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 / Winter 2006 / Issue 45(originally published by Booz & Company)


Smart Spenders: The Global Innovation 1000

Although there is no single formula for innovation success, each of these high-leverage innovators has devised an R&D strategy that provides it with competitive advantage, and we found several common themes among their strategies.

Consider the innovation process as a kind of value chain. (See Exhibit 8.) Each stage of the process becomes a platform on which the next stage can be built. Such a value chain would have four interdependent elements: the ideation process (basic research and conception), project selection (the decision to invest), product development (in tune with the rest of the organization), and commercialization (bringing the product or service to market and adapting it to customer demands). Based on press coverage and interviews with executives, we conclude that each of the 94 high-leverage innovators has built sufficiently strong capabilities in all four links of the value chain, and has seamlessly integrated them, to provide a high level of performance over time.

High-leverage companies are often famous for their skill in one particular stage, but a closer look shows that they reinforce that skill with competence at all stages of the value chain. Google, for example, excels at ideation. The search engine leader generates new ideas with blistering speed, in part because of what Google calls its “70-20-10 Rule”: Staff, especially engineers, are encouraged to spend 70 percent of their time on core business, 20 percent on related business, and 10 percent on areas entirely of their own choosing. Some ideas — such as Froogle (the shopping search engine), Orkut (the social network), and Google Finance — have moved more slowly at the development or commercialization stages than other ideas, but the integrated nature of the whole Google portfolio carries the momentum of ideation forward. Dentsply International, a manufacturer of dental products that generates $1.7 billion of revenue, also excels at ideation speed as a driving force for its innovation value chain. One of its goals is to introduce at least 20 products per year. But Dentsply also excels at bringing those ideas to market: In 2005, 43 percent of its revenues were derived from products introduced in the preceding five years.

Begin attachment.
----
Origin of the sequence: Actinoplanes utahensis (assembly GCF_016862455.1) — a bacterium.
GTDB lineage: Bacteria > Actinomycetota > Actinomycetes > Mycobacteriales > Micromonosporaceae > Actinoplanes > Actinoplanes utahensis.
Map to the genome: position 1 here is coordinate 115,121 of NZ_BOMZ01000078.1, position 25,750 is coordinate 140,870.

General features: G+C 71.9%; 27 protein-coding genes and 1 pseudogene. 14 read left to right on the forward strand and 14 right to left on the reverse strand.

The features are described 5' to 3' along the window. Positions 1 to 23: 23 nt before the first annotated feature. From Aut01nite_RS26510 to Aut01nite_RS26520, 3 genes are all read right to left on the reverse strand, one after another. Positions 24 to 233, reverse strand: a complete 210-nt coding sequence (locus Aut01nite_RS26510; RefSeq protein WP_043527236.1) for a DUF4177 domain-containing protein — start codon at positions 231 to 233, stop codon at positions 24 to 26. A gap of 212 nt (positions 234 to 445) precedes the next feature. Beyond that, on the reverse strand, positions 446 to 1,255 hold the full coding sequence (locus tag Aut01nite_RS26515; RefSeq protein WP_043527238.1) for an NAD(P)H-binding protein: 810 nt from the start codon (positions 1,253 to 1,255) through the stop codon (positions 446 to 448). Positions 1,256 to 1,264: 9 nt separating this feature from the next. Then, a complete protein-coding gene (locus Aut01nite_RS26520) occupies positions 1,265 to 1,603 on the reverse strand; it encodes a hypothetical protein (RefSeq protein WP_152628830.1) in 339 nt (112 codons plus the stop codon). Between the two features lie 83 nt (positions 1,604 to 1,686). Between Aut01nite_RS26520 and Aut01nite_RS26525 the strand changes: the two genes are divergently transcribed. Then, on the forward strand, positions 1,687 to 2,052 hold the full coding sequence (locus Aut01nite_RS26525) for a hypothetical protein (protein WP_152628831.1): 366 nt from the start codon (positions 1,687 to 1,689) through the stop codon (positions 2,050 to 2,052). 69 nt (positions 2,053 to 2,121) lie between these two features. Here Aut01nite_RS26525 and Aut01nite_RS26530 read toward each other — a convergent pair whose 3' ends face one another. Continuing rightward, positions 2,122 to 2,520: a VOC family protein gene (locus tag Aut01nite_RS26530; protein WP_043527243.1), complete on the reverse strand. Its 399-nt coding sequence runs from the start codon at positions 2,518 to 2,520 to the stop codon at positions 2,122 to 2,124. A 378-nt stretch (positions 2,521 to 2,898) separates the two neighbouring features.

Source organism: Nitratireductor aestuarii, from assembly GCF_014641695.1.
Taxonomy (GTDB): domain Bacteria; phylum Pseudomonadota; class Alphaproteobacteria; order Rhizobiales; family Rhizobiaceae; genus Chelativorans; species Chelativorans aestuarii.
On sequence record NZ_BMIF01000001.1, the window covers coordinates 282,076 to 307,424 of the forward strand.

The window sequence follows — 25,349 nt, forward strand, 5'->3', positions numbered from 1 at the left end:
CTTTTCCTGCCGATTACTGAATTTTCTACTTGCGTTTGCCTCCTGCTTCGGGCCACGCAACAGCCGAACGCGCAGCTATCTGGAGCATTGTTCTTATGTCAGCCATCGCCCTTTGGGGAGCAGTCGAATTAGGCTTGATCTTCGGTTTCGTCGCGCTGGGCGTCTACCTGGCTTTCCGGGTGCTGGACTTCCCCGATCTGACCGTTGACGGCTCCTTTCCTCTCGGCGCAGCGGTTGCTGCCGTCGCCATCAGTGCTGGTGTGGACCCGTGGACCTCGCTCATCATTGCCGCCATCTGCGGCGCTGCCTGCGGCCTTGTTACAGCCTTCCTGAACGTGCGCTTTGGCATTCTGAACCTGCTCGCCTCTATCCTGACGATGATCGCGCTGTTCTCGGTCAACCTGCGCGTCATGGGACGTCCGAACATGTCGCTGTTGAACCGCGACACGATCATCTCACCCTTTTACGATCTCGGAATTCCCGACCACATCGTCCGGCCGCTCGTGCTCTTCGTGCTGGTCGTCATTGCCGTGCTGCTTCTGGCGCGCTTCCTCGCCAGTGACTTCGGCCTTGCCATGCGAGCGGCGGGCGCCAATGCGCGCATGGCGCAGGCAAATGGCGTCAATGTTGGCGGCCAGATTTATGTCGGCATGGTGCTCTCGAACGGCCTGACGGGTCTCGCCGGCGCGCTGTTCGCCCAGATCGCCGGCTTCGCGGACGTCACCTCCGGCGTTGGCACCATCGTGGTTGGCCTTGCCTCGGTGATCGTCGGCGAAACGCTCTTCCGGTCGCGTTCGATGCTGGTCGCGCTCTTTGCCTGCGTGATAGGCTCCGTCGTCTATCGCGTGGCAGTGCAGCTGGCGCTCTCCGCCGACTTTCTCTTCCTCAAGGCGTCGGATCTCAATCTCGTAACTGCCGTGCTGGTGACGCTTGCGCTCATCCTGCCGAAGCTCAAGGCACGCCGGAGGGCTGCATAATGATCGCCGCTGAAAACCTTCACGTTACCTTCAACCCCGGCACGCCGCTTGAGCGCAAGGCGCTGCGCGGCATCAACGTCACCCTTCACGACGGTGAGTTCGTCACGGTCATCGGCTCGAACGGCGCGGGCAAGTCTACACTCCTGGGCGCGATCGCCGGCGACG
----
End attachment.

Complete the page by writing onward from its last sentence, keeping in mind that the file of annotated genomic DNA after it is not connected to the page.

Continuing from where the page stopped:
Some high-leverage innovators are better known for their success on the latter part of the innovation value chain. Apple has well-honed capabilities in project selection and commercialization, backed by keen understanding of its customers. Caterpillar develops promising technologies through joint development projects and advanced technology consortiums with other businesses and the U.S. Department of Energy. Toyota has created competitive advantage by developing its products and processes faster and more efficiently than most other corporations do.

And on closer look, these three companies have systematic ideation processes, including the involvement of senior management (most famously in the case of Apple CEO Steve Jobs), in the conception and definition of new ideas.

High-Leverage Strategies